Why I Like to Keep Free-Ranging to a Minimum

One morning not long ago, after we built Fort Clux and went through about a year of keeping the chickens mostly contained, I went out to milk and found a very large caterpillar. Some internet research revealed it was the green form of the fifth instar of the imperial moth. Apparently the instar also has a brown form.

The imperial moth lives only to breed and then dies. The caterpillar “can feed on dozens of kinds of trees but seem to prefer pines, oaks, maples, sassafras, and sweetgum. Cedar, elm, persimmon, hickory, beech, honeylocust and cypress are other less common hosts as well as a slew of other plants.”

The green form, I’ve read, are less common than the brown form, and are indicative of caterpillars feeding on pine. However, it has been reported that larvae can also switch from one color to another. The caterpillars themselves are rare.

Free-ranging my chickens, no doubt, has made them even rarer on our little homestead, so finding this fellow was out of the ordinary, for sure. He was apparently looking for a soft spot in the ground to burrow in and pupate. I could see that he was already beginning to form his shell.

“When the caterpillar is full grown, it crawls down the tree to pupate in the soil. It does not spin a cocoon, but forms a large naked pupa that is dark brown to black, nearly two inches long, and about three-fourths of an inch in diameter. The tail is pointed and the head is rounded. The pupa will remain in the soil through the winter and the adult moth will emerge in June or July.”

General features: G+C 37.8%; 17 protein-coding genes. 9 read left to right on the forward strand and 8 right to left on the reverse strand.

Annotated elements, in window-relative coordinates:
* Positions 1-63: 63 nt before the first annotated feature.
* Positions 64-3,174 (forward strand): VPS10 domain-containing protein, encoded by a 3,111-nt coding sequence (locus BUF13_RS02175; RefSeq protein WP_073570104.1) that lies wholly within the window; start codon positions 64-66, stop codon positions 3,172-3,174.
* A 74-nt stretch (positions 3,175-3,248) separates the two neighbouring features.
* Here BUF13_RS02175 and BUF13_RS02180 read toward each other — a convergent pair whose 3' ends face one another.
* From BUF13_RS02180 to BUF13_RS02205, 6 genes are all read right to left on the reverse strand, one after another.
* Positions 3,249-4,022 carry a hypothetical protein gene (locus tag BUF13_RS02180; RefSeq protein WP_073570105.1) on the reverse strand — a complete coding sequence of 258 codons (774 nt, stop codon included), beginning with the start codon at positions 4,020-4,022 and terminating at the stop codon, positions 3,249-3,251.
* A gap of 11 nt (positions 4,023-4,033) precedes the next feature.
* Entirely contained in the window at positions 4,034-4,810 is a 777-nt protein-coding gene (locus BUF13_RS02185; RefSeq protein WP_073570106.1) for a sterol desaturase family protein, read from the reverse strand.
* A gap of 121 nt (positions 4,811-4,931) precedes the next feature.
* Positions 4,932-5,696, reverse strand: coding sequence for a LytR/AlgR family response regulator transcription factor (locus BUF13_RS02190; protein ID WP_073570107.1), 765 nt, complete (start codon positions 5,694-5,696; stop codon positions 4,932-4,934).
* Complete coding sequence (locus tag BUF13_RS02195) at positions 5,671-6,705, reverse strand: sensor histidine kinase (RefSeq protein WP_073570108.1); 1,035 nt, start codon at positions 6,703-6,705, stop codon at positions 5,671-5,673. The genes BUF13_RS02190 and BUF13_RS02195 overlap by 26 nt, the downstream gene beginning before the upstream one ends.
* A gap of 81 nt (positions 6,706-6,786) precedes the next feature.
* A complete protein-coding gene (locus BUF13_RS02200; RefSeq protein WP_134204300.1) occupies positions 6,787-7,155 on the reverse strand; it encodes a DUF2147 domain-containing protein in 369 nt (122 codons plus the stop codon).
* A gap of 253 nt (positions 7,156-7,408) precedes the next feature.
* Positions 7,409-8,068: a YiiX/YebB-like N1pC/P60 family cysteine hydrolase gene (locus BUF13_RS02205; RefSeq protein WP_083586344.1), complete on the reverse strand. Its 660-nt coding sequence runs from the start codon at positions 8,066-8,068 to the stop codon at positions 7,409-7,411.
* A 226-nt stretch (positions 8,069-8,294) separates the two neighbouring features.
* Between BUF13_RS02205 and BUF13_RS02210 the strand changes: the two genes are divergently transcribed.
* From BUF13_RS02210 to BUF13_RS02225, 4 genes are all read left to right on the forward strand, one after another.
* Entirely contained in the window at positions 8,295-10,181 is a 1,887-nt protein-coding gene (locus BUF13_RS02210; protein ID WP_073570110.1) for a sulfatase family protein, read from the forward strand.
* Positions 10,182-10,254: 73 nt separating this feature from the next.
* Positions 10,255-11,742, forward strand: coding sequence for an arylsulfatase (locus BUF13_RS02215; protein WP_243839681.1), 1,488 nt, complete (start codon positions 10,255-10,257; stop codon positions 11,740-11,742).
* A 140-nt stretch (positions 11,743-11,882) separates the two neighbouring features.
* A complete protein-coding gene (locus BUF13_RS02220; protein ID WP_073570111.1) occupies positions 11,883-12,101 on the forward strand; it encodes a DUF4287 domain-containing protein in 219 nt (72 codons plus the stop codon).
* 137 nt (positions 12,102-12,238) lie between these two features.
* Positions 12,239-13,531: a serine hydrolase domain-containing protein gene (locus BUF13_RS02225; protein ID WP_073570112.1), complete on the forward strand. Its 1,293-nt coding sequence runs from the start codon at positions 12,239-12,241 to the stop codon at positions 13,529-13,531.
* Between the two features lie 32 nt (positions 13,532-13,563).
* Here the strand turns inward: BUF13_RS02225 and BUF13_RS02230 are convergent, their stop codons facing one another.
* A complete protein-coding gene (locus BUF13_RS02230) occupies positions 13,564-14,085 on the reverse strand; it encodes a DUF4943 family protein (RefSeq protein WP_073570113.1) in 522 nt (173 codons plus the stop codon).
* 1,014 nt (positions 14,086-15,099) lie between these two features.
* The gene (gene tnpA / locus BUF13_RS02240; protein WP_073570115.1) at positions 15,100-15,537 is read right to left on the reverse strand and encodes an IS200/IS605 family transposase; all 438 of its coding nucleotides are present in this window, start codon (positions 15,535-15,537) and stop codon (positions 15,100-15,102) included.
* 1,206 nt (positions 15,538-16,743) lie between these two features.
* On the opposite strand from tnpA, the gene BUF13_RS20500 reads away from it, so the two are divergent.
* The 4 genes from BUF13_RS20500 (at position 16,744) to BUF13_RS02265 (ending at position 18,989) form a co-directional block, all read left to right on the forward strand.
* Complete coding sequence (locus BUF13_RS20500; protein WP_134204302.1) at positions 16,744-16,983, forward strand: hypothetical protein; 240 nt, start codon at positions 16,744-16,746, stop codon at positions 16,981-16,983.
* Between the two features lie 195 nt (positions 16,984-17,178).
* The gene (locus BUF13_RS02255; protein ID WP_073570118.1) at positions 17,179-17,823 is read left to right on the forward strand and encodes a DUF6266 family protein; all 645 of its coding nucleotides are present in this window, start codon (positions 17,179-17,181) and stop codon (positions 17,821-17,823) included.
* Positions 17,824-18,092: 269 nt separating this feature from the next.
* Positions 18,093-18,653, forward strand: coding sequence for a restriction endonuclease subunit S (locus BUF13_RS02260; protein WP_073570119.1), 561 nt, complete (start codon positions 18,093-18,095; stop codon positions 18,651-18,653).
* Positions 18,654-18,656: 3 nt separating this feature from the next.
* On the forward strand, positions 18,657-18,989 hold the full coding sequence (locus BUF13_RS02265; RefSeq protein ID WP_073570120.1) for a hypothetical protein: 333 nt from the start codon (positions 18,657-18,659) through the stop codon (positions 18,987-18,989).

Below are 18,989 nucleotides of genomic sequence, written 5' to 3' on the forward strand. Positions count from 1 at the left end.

I picked this little guy up and put him under the milk stall, where he might avoid being eaten by a bird. The next day, he was gone, but since I didn’t really know what I was looking for at the time, I’ll check again for the chrysalis, which may be underground.

I love to find interesting critters, and free-ranging the chickens makes it a very rare occurance, since they pluck up anything that doesn’t get out of the way, including grass and leaves, within a 500 yard radius of their coop.

Even though it’s a little more work, I prefer to grow their food and bring it to them. I make manageable piles of cow manure, hay and straw which I often let sit for awhile to really get a good population of insects going. Then I scoop a pile into a wagon and drop it into the chicken run. I also bring the chickens weeds from the garden as well as scraps from the kitchen. In the warmer months, I grow duck weed in small ponds and scoop this up for them. Inevitably they also get a snack of snails and tadpoles. In the winter, I grow rye grass, which I cut and carry to them. In all, I don’t mind the extra work, as it’s good exercise, and I certainly enjoy not having a wasteland around the coop.

Does this mean I never let the chickens out? No. Occasionally, especially if we are being bothered by flies in the warmer months, I will let them out to free range about an hour before dark.

I’m also considering how best to employ a mobile coop in the pasture during the warmer months to contain a different set of chickens for breeding. I’ll keep you updated.


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